Acquisition Increases Bloomberg’s Presence in Washington Market
NEW YORK and ARLINGTON, Va. - Bloomberg and BNA today announced that they have entered into an agreement for Bloomberg to acquire all of the outstanding shares of BNA for $39.50 per share in a cash tender offer followed by a merger for a total purchase price of approximately $990 million. The transaction is expected to close in 2011.
BNA, which is wholly owned by current and former employees, provides important legal, tax and regulatory research and analysis and would become a stand-alone subsidiary of Bloomberg.
Together, Bloomberg and BNA would form a unique combination of premium content, deep subject matter expertise, proprietary data and world class technological capabilities to provide distinctive products and solutions for professionals and decision makers in law, government, business and finance.
This acquisition would immediately strengthen Bloomberg’s offerings in the legal information market by complementing Bloomberg Law -- the only legal research system that fully integrates primary research, dockets, company information and proprietary news -- with BNA’s trusted legal, tax and regulatory content.
In addition, the combination would enhance Bloomberg’s coverage and analysis of tax and accounting, labor and employment, healthcare, intellectual property, and telecommunications issues.
The acquisition would significantly grow Bloomberg’s presence in the Washington, DC area through its multiple operating units, Bloomberg News, Bloomberg Government, Bloomberg Law and BNA -- which would work together to provide unparalleled coverage and analysis of U.S. policy and regulatory issues for customers.
"BNA’s employees have built a superior franchise and we are enthusiastic about a Bloomberg-BNA combination that will deliver more premium content to our professional audiences,” said Dan Doctoroff, CEO and President of Bloomberg. “BNA research and analysis will make Bloomberg’s products even more valuable, and BNA would benefit from our data and technology expertise.”
“For more than eight decades, we have provided our subscribers with quality products that allow them to do their jobs more effectively and efficiently,” said Paul N. Wojcik, Chairman and CEO of BNA. “We believe this is the start of a new day, where we will join forces with Bloomberg to extend our premium content to an expanded audience.”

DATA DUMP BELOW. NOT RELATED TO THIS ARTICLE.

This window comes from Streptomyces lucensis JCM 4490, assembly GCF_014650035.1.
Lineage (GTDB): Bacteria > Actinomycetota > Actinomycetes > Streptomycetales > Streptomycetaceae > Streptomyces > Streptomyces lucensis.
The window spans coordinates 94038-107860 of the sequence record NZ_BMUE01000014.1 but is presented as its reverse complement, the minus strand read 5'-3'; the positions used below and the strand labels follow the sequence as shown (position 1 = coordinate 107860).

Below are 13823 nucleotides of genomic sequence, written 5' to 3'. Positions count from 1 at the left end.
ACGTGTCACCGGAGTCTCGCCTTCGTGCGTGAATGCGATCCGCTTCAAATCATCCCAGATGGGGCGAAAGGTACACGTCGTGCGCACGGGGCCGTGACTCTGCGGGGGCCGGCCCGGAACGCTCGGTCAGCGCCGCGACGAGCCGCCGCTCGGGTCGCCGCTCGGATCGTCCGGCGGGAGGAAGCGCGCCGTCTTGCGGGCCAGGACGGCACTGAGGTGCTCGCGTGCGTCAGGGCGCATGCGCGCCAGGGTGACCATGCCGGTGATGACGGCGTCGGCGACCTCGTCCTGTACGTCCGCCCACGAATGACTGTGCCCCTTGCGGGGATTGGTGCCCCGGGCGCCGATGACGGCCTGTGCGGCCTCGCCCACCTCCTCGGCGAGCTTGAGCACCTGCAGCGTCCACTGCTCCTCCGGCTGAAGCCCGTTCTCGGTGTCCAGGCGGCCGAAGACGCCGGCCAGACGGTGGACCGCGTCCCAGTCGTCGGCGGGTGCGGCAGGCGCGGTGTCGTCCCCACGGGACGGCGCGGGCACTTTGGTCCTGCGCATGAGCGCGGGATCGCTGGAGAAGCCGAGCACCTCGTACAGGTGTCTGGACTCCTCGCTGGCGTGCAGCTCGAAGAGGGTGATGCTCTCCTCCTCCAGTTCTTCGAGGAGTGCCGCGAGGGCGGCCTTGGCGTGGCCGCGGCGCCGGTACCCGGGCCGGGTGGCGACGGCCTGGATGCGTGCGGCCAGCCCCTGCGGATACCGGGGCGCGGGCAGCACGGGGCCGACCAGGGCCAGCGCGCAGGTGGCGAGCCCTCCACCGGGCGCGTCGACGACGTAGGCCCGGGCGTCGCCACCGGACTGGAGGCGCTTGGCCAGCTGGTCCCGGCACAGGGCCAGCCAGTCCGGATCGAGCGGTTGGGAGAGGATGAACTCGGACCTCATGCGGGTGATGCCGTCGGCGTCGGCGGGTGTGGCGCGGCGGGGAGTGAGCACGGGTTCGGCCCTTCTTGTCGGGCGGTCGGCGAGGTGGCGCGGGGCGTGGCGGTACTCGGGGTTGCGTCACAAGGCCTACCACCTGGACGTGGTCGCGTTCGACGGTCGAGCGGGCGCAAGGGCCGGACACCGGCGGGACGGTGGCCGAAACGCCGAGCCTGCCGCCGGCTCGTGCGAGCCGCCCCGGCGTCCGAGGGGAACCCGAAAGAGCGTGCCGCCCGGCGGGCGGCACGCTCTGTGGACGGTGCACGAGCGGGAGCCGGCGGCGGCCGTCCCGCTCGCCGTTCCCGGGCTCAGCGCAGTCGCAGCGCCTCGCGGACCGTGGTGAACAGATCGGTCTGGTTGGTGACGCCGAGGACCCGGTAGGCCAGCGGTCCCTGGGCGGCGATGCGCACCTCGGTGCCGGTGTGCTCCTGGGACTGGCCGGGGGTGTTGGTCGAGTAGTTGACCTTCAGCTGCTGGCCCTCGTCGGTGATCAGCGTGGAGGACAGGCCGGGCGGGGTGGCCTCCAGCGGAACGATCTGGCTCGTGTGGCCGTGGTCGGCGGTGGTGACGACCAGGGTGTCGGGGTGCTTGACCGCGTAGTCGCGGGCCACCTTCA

“Bloomberg and BNA share many of the same values, including a commitment to deliver high-quality content to customers, employing highly skilled and experienced workers and offering superior customer service,” said Peter Grauer, Chairman of Bloomberg. “We look forward to welcoming them to the Bloomberg family.”
The tender offer is expected to commence by September 8, 2011. The acquisition is subject to the terms and conditions set forth in the merger agreement, including a condition that at least a majority of the outstanding BNA Class A Shares are tendered, that the waiting period under the U.S. Hart-Rodino Antitrust Improvements Act of 1976, as amended, has expired or been terminated and other customary conditions. If the tender offer is completed, untendered shares of BNA are expected to be converted in the subsequent merger into the right to receive the same US$39.50 per share price paid in the tender offer.
For more information on Bloomberg acquisition of BNA: Download Q&A
Rick Powell is Bloomberg's Chief Communications Officer
Bloomberg Sports uses the power of Bloomberg's data and analytics and applies them to the sports world. Let's face it; we know how competitive fantasy football leagues can be. So we do all the calculations to help sports fans pick their starting lineups each week. We look at all the key factors that impact performance including the weather, competition, team support, and recent stats. We also offer a unique technology-driven Risk/Reward Index, analyzing consistency of the scrutinized players and pointing to long shot opportunities for players whose performance tends to be most unpredictable.